Accountant General's Dept under fire
BY ALICIA DUNKLEY-WILLIS Senior staff reporter email@example.com
THE Accountant General's Department has come under fire for late reconciliation of bank accounts for extended periods, which Auditor General Pamela Monroe Ellis has said leaves the entity exposed to the risk of fraud and loss of public funds.
The issue, which is one of several highlighted in the 2013 report of the Auditor General, which stated that the audit of the department's accounting records and financial transactions revealed weaknesses in the internal controls governing the management of bank and trust fund accounts and preparations of related financial statements.
Monroe Ellis noted that reconciliation of five bank accounts were in arrears for periods ranging from three to 10 months.
She said: "Our review of bank reconciliation statements for 10 accounts revealed several reconciling items being carried on the statements for protracted periods (the earliest date noted was 1980). We were, therefore, unable to determine whether authenticity of unresolved debits and credits totalling $401.2 million and $19.3 million, respectively. The department may be exposed to the risk of fraud and loss of public funds if bank accounts are not reconciled monthly and adjusted items are not investigated and cleared on a timely basis."
On Tuesday the Opposition's Karl Samuda, raising the concern during the meeting of the Public Accounts Committee of Parliament which has been examining the audit report, criticised the agency for dropping the ball.
"As part of being an auditor one of the most important exercises is to conduct a bank reconciliation, in her report she says you don't do bank reconciliations for as much as 10 months, now how can you run an agency as important as this and you don't have a bank reconciliation which is against good practice? That's not good accounting," Samuda noted.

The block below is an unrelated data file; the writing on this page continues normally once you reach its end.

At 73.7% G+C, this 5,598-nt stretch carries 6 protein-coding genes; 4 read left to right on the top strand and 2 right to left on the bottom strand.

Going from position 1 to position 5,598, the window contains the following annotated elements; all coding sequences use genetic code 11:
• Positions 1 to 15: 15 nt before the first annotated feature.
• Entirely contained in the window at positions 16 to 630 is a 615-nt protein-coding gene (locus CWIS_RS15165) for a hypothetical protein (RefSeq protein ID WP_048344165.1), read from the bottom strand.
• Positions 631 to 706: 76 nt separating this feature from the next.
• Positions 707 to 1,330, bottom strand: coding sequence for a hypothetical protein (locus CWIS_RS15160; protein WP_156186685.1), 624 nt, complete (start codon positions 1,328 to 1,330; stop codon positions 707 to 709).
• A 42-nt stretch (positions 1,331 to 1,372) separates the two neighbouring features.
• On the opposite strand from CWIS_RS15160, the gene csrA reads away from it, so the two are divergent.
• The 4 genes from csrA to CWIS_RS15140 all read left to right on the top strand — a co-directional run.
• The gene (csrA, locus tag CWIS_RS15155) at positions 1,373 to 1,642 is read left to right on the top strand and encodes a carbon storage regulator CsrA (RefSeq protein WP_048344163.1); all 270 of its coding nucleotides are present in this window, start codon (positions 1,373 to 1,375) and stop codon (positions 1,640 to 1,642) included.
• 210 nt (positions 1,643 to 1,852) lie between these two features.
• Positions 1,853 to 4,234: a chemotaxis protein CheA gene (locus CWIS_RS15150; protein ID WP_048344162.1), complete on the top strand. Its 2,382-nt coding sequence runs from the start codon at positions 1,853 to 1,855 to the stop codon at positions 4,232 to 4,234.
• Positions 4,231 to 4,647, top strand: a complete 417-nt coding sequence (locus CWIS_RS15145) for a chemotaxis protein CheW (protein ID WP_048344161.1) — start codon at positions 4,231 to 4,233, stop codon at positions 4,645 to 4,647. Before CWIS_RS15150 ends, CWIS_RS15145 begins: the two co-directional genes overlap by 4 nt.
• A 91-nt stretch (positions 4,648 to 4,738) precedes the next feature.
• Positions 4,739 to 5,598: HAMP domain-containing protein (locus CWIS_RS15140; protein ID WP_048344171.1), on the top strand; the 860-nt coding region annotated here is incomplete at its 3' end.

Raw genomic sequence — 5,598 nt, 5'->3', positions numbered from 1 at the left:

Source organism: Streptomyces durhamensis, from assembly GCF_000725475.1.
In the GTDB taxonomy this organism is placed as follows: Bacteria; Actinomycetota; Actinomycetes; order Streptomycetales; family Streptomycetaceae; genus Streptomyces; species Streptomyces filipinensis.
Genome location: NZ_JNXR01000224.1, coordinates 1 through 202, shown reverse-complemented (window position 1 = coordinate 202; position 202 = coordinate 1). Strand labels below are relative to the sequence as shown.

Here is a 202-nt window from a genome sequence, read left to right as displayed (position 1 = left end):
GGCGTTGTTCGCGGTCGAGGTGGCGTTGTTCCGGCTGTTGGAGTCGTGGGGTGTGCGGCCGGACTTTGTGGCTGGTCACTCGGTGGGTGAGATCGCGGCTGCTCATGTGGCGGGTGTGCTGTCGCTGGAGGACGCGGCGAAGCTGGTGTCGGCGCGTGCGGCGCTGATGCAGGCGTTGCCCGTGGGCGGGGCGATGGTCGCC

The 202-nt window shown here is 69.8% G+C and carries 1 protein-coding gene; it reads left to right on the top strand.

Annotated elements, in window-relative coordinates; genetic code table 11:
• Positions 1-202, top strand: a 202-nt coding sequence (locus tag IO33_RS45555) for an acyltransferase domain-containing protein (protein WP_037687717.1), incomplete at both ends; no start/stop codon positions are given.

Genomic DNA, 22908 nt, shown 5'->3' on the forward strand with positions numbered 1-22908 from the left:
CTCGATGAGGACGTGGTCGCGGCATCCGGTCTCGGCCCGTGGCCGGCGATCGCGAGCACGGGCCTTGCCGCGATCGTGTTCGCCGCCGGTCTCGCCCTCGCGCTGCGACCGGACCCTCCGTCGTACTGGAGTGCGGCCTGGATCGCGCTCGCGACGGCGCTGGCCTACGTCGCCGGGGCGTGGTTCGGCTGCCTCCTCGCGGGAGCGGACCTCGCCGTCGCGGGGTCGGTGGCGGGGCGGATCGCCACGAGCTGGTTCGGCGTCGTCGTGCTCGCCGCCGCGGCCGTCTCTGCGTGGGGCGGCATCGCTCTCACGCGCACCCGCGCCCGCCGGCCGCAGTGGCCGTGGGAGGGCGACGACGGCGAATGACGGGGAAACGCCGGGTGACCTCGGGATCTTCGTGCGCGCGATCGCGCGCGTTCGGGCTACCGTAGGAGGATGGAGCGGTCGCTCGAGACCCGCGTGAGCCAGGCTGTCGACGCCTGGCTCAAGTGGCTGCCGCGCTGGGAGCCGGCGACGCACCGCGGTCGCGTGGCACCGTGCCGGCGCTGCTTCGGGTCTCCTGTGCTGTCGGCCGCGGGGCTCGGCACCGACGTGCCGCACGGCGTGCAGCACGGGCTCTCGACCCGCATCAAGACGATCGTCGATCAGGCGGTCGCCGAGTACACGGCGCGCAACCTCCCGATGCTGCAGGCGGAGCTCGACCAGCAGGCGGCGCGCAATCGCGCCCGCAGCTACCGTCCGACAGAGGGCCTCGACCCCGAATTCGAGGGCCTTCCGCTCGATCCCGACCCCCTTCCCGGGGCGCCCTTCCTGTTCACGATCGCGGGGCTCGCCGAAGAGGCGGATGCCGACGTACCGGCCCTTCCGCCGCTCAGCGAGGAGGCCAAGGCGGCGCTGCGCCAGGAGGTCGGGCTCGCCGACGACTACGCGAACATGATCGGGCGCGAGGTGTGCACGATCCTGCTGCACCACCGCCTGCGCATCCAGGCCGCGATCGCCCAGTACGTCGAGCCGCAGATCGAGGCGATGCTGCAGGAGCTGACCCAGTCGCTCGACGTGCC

Accountant General Carlene Murdock, in the department's defence, however, said "all bank reconciliations have been brought up to date to December 2013 and some to January 2014".
Asked by Samuda whether that was on account of the Auditor General's Report, she said "it was an ongoing exercise and so we are within the exercise that we had planned".
In the meantime, Monroe Ellis said several of the weaknesses of the department which were highlighted were the subject of previous audit reports. "We have identified that one of the major causes of the recurring problems is the manual system used by the department to prepare the statements. The department's record keeping system is still manual, we have identified this as a major contributing factor to the recurring discrepancies," Monroe Ellis said.
The issue which was also an irritant to Samuda who queried "why as a sophisticated country with educated people (Jamaica was) still fiddling around with manual operations". In response to that, Financial Secretary Devon Rowe said various systems were being modernised across the ministry and its departments.
"The manual systems at the Accountant General's Department have actually led to some of the challenges there. The lack of a comprehensive automated solution at the Customs Department have also led to some of the challenges, and we are taking steps to address the issues that have been identified and we expect that in the coming year we will be moving rapidly towards the modern country the member speaks of," the financial secretary said.